• New 47 Known Drugs That Can Fight Covid-19 discovered by a group of scientists from the University of California, San Francisco


    • Instead of thinking about new-designed drugs, a group of scientists from the University of California, San Francisco searched among the 2,000 drugs already approved for humans for some that could treat or indicate a therapeutic pathway for COVID-19.

Using a map of SARS-CoV-2 proteins that bind to humans, the scientists reviewed the list of 2,000 FDA-approved drugs for options.
A coronavirus map – that was what could help find the weak spots through which to attack the new pathogen. “The more we know how human cells bind, invade, and hijack , the more effective the drug search will be to combat it, ” said Nevan Krogan, director of the Institute for Quantitative Bioscience at the Gladstone Institute and colleagues at the University of California in San Francisco ( UCSF ).

“The map shows all the coronavirus proteins and all the proteins in the human body that were found to interact with them,” he explained in The Conversation . “In theory, any intersection between viral proteins and human proteins on that map is a place where a drug could fight SARS-CoV-2 . But instead of trying to develop new drugs, “the researchers distinguished themselves,” we look at the more than 2,000 unique substances already approved by the Food and Drug Administration ( FDA ). ”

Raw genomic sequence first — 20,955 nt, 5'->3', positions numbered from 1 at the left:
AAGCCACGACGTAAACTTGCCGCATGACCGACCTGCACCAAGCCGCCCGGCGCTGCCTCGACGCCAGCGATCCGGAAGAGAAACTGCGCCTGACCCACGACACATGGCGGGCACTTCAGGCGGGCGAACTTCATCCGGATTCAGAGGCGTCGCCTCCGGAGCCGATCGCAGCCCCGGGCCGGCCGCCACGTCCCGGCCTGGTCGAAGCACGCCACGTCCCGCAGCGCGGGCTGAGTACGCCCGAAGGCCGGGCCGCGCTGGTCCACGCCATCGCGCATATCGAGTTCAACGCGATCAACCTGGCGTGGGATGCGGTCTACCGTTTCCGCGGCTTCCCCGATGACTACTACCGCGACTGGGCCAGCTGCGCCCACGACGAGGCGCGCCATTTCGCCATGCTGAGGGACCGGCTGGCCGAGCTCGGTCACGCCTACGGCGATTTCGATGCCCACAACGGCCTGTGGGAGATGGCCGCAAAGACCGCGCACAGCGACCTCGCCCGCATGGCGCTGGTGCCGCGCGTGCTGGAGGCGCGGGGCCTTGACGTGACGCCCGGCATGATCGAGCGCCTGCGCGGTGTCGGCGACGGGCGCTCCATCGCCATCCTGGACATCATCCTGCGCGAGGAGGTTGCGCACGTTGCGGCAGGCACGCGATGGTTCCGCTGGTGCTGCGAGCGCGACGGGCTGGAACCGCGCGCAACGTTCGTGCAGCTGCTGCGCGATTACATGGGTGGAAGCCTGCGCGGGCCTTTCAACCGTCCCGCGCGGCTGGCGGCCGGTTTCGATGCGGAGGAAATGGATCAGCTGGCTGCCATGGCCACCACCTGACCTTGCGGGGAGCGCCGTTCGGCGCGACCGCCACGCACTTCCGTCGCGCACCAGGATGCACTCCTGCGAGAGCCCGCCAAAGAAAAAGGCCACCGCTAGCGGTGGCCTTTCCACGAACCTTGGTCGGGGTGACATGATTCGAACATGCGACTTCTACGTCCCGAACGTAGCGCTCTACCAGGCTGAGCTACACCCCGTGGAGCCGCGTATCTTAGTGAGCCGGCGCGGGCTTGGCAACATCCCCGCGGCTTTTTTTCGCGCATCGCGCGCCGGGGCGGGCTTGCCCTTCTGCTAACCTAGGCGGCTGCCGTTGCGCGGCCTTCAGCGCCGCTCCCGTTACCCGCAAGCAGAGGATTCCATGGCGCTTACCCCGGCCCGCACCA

Somewhere in such a broad catalog , they speculated, “there could be a few drugs or components that interact with the same human proteins as the coronavirus,” Krogan said. “And we were right.”

The UCSF multidisciplinary team identified 69 drugs and components with potential to treat COVID-19 . As he did so, he sent samples of these substances to the Pasteur Institute in Paris and the Mount Sinai Icahn School of Medicine in New York for testing. So far, 47 showed “strong guidelines for treatment” and ” two separate mechanisms ” were identified on how they would intercept SARS-CoV-2, as synthesized in a first study .

In principle, these guidelines and mechanisms derived from the crossing between the coronavirus map and the FDA catalog indicated only potential interactions : “We did not know if the drugs we identified would make a person more resistant to the virus or more susceptible , if they would do something or nothing ”. For this, it was necessary to test them in live samples of the cause of COVID-19 and in cells, which were taken from the green monkey because they react in a very similar way to humans.